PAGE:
“Then there is the fuzzy matter of focus,” Anthony Lane wrote in an article about the Julia Margaret Cameron show at the Met (The New Yorker, 9/2/13). It made me think, not only about the question of pictorial focus, but also about how much pressure the art world places on an artist to make images that conform to its standard of correct focus.
First of all, I have no idea why “tack sharp” became such an important requirement for photography. I have nothing at all against sharpness, nor do I oppose a sober, analytical style of work. I quite like the Dusselfdorf School. The problematic question for me is – Why only that?
One often hears Cameron’s work being dismissed as excessively romantic or irrelevant. The show at the Met, which closes 1/5/14, is beautifully curated and, to my mind, challenges that preconception. Cameron was a strong, endlessly engaged and playful photographer. She struggled within the rigorous confines of the glass plate and wet collodion process, and despite all the limitations of that technique, her portraits have an incontestable immediacy and modernity. When I saw Cameron’s portrait, Cassiopeia, I immediately thought about Rineke Dijkstra’s Tia.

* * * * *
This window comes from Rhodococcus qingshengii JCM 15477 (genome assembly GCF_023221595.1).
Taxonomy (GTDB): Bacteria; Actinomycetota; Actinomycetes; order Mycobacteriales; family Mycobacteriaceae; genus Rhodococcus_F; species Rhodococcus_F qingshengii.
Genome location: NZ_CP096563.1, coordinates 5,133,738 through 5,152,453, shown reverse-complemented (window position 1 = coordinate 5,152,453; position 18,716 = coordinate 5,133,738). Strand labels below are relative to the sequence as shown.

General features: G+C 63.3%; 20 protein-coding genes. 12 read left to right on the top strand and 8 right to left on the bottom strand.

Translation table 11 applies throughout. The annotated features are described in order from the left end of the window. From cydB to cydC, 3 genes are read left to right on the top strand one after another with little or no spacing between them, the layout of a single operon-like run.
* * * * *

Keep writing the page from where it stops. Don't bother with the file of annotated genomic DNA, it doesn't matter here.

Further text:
And it’s even more fascinating that both Cameron and Dijkstra showed their images paired with a second shot of the same woman:
The problem people have with Cameron is that she preferred to stop focusing when she arrived at “something which to my eye was very beautiful”. Of course the idea of doing that horrified the more scientific, status quo photographers of her time. To them she replied:
“What is focus — & who has the right to say what focus is the legitimate focus?”